Organizations are everywhere. We depend on them but we don’t understand them well. When they FAIL you cannot just FIX them like a broken bike. Why not?

1.  They are complex

2.  Many key elements are invisible, especially

3. “People Problems” including politics, cultural factors, mental models, and conflicting goals and interests.


Take a cruise ship as a handy metaphor or mental image for studying orgs and how to fix / manage them. 

Each ship has its captain, crew, and customers;  it has  structures and operating rules; ; its mission is set by  head office and could be changed.  In an extreme emergency situation a cruise ship could switch from pleasure boat to troop carrier or to large life boat, doing rescue from a local ecological disaster. 

Our focus on images and metaphors has practical importance since orgs depend on their members having shared images and assumptions about "how we do things here". This is necessary for successful  communication and collaboration.. 

Team facilitators often ask members to make explicit their mental images of how their team and organization work, as a foundation for solving problems that have defeated managers. These images (some shared, some disputed) can be captured through talking, as well as by drawing, role-playing, and model-making.


(See G. Morgan's book Imagin-i-zation.)







A theory of how large organizations can survive long-term in a world of change (Dynamic Capability).


Let’s start out simple.


(1) Forget the "SILVER BULLET" image of a one-shot  quick solution for any tough org. problem.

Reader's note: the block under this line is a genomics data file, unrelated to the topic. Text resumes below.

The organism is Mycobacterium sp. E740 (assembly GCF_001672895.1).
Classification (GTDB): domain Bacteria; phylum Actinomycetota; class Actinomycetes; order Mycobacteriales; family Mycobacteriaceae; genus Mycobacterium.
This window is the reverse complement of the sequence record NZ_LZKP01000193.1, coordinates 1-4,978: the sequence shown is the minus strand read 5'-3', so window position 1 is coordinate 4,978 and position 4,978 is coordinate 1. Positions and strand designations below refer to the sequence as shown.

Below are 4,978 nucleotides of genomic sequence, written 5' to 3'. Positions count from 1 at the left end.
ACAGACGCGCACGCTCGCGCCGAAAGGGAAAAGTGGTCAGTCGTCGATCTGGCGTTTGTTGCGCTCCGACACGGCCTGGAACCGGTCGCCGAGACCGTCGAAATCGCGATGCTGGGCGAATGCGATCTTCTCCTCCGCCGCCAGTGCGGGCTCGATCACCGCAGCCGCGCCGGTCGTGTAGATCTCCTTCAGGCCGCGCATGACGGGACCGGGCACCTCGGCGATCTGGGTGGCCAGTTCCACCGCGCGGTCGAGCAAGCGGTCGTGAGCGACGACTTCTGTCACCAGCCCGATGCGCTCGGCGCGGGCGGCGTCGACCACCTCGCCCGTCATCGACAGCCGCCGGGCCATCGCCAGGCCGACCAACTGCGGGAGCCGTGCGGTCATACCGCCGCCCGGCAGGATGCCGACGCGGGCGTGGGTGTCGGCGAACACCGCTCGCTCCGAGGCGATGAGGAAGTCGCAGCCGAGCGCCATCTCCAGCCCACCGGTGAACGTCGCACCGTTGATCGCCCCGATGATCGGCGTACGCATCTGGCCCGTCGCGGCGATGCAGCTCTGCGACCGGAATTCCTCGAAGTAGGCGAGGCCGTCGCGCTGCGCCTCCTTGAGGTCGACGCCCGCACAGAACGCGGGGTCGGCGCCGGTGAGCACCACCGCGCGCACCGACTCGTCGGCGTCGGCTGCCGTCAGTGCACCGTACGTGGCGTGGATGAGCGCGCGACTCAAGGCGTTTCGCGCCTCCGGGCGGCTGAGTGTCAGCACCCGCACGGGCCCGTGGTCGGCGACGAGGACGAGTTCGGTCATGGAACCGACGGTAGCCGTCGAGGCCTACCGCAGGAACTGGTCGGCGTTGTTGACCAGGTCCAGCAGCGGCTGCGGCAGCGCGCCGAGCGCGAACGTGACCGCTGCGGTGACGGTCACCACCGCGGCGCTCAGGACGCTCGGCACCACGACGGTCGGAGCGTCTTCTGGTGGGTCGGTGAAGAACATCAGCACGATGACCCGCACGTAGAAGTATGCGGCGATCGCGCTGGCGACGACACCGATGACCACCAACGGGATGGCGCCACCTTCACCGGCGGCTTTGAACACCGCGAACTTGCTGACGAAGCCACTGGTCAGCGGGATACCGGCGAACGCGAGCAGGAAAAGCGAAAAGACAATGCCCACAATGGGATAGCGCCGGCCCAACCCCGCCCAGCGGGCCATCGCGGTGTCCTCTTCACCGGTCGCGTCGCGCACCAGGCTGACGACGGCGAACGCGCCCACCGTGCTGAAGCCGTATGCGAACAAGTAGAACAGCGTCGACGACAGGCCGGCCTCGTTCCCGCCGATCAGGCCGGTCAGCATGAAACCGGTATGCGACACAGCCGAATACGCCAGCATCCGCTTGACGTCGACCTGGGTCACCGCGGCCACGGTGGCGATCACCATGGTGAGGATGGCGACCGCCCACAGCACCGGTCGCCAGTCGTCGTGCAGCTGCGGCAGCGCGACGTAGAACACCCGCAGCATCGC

(2) Replace the image of "bullets" and guns, with “power tools”.


The   problem targets move around a lot. Each of your tools performs differently: one (A) is slow but mighty, the other (B) is weaker but fast. To succeed you need to be good with both tools -- using the right one at the right time, and sometimes both together in various combinations.


(3) Now we shift our thinking because


  Your "power tools" are teams of people, collaborating within and between teams.

One set of teams (A) collaborates using lots of formal means; the other (B) uses mainly informal means.

Your challenge is to use each one where it is most effective and to get them to combine their strengths where needed. 


That 1-2-3 summary is the shortest possible introduction to a theory of DYNAMIC CAPABILITY - to explain how large organizations can survive long-term in a turbulent world.

A deeper/better account needs a dualistic (Both/And) theory - which follows.  SO ...


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Barry Sugarman